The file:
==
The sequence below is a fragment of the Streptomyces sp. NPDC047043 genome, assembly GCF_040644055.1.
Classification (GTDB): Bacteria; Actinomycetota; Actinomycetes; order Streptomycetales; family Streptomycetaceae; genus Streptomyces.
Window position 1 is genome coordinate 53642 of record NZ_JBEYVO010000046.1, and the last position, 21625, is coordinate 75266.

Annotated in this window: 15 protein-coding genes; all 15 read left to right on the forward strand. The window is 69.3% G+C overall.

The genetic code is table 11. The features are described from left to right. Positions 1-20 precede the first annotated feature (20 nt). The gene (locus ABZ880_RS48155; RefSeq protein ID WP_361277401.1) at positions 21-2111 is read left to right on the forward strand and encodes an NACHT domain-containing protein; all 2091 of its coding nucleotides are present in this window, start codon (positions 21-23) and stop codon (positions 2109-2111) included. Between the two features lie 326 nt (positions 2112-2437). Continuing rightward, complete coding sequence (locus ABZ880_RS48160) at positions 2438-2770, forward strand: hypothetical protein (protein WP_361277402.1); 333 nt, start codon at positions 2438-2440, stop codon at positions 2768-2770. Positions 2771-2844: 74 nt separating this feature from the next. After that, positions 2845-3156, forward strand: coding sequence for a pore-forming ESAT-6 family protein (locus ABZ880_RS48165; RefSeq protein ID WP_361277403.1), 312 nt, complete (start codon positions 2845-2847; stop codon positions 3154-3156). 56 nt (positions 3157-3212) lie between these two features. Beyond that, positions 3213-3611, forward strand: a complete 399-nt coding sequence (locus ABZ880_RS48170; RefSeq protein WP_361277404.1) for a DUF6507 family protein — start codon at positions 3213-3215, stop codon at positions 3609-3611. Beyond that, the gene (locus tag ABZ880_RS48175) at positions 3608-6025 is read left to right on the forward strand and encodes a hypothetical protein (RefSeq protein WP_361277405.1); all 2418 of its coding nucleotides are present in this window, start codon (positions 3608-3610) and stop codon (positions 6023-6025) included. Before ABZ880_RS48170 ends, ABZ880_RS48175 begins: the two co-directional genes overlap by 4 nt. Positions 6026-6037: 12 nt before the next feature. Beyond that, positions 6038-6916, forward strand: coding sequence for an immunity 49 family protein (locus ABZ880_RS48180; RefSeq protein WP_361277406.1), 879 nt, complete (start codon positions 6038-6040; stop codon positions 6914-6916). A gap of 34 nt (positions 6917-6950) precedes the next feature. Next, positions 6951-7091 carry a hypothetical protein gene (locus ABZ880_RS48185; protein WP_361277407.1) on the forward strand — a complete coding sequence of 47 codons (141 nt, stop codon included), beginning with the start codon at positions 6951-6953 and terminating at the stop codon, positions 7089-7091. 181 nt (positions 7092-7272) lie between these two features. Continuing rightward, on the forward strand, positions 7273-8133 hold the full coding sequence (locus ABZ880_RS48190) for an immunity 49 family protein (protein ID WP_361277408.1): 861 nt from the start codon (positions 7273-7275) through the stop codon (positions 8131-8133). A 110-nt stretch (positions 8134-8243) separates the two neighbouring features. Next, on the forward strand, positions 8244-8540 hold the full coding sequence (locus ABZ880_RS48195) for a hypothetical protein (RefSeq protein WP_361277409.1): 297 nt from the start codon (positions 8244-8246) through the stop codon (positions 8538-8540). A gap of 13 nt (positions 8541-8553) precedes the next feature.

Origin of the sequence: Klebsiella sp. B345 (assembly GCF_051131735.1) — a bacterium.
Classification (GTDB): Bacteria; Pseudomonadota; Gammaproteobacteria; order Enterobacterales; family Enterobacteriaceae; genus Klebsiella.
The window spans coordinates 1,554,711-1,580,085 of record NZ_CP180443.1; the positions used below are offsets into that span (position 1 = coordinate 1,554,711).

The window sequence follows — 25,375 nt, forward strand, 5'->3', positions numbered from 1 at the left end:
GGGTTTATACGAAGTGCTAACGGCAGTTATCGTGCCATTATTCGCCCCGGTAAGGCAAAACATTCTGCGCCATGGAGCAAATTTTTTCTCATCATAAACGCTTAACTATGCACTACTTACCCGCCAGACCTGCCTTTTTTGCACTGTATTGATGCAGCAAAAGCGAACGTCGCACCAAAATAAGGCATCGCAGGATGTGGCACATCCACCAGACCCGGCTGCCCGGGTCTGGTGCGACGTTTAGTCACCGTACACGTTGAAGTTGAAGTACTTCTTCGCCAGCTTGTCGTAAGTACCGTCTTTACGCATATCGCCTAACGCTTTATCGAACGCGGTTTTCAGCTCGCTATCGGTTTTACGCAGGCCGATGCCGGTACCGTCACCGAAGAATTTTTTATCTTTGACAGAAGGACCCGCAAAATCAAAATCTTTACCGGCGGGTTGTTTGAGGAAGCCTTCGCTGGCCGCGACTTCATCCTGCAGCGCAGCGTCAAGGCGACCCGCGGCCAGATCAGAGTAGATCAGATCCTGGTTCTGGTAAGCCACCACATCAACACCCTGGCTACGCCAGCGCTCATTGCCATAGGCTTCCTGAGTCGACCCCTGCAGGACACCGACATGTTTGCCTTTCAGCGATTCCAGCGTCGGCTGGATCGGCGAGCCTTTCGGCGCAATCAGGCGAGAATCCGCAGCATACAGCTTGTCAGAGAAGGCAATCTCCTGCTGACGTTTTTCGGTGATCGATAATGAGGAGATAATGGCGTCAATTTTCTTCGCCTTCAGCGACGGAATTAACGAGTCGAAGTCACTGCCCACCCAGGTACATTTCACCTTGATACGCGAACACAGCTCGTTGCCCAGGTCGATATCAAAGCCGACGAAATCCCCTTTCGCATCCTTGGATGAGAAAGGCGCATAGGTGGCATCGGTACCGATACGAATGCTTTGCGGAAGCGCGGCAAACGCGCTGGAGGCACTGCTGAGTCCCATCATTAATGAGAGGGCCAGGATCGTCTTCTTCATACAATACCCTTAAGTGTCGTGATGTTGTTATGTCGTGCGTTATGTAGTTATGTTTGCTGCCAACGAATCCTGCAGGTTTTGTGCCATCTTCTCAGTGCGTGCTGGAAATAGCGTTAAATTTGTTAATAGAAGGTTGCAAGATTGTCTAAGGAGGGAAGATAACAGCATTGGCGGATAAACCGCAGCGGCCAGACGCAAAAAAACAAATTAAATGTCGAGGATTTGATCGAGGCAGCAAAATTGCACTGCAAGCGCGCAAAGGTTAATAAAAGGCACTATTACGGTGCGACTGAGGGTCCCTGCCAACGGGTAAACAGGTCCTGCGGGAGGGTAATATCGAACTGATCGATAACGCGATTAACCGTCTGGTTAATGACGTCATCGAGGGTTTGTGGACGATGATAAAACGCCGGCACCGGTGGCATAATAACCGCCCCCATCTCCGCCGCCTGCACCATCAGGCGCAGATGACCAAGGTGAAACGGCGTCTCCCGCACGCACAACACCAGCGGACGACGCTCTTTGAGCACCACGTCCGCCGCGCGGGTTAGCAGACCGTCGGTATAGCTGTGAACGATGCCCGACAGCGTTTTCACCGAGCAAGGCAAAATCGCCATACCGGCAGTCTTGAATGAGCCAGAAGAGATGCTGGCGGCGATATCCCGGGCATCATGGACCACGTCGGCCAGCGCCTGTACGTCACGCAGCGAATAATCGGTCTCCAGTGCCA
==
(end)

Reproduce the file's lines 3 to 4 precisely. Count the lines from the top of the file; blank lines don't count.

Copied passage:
Window position 1 is genome coordinate 53642 of record NZ_JBEYVO010000046.1, and the last position, 21625, is coordinate 75266.

Annotated in this window: 15 protein-coding genes; all 15 read left to right on the forward strand. The window is 69.3% G+C overall.